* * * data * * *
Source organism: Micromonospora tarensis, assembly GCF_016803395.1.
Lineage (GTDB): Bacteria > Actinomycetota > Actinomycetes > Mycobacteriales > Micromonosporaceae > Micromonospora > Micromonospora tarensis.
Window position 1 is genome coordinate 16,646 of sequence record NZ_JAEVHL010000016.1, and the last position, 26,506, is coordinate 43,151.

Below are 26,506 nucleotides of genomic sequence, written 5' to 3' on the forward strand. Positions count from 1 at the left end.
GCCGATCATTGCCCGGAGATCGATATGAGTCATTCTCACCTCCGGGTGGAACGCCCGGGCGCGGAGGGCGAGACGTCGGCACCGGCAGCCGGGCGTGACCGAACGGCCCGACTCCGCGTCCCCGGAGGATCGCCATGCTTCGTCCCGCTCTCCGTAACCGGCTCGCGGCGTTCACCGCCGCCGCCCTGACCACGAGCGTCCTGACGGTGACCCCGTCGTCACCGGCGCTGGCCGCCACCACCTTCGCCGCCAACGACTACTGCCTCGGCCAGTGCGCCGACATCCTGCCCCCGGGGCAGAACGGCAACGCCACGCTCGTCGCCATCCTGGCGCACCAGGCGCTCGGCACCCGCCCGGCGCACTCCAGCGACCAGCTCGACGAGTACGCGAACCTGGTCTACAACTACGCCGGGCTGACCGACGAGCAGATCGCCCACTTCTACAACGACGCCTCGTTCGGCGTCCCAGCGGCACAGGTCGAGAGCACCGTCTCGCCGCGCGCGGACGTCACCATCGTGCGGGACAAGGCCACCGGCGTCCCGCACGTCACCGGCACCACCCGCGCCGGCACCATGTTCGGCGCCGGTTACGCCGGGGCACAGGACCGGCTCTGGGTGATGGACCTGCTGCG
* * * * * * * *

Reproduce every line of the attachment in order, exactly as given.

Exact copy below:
Source organism: Micromonospora tarensis, assembly GCF_016803395.1.
Lineage (GTDB): Bacteria > Actinomycetota > Actinomycetes > Mycobacteriales > Micromonosporaceae > Micromonospora > Micromonospora tarensis.
Window position 1 is genome coordinate 16,646 of sequence record NZ_JAEVHL010000016.1, and the last position, 26,506, is coordinate 43,151.

Below are 26,506 nucleotides of genomic sequence, written 5' to 3' on the forward strand. Positions count from 1 at the left end.
GCCGATCATTGCCCGGAGATCGATATGAGTCATTCTCACCTCCGGGTGGAACGCCCGGGCGCGGAGGGCGAGACGTCGGCACCGGCAGCCGGGCGTGACCGAACGGCCCGACTCCGCGTCCCCGGAGGATCGCCATGCTTCGTCCCGCTCTCCGTAACCGGCTCGCGGCGTTCACCGCCGCCGCCCTGACCACGAGCGTCCTGACGGTGACCCCGTCGTCACCGGCGCTGGCCGCCACCACCTTCGCCGCCAACGACTACTGCCTCGGCCAGTGCGCCGACATCCTGCCCCCGGGGCAGAACGGCAACGCCACGCTCGTCGCCATCCTGGCGCACCAGGCGCTCGGCACCCGCCCGGCGCACTCCAGCGACCAGCTCGACGAGTACGCGAACCTGGTCTACAACTACGCCGGGCTGACCGACGAGCAGATCGCCCACTTCTACAACGACGCCTCGTTCGGCGTCCCAGCGGCACAGGTCGAGAGCACCGTCTCGCCGCGCGCGGACGTCACCATCGTGCGGGACAAGGCCACCGGCGTCCCGCACGTCACCGGCACCACCCGCGCCGGCACCATGTTCGGCGCCGGTTACGCCGGGGCACAGGACCGGCTCTGGGTGATGGACCTGCTGCG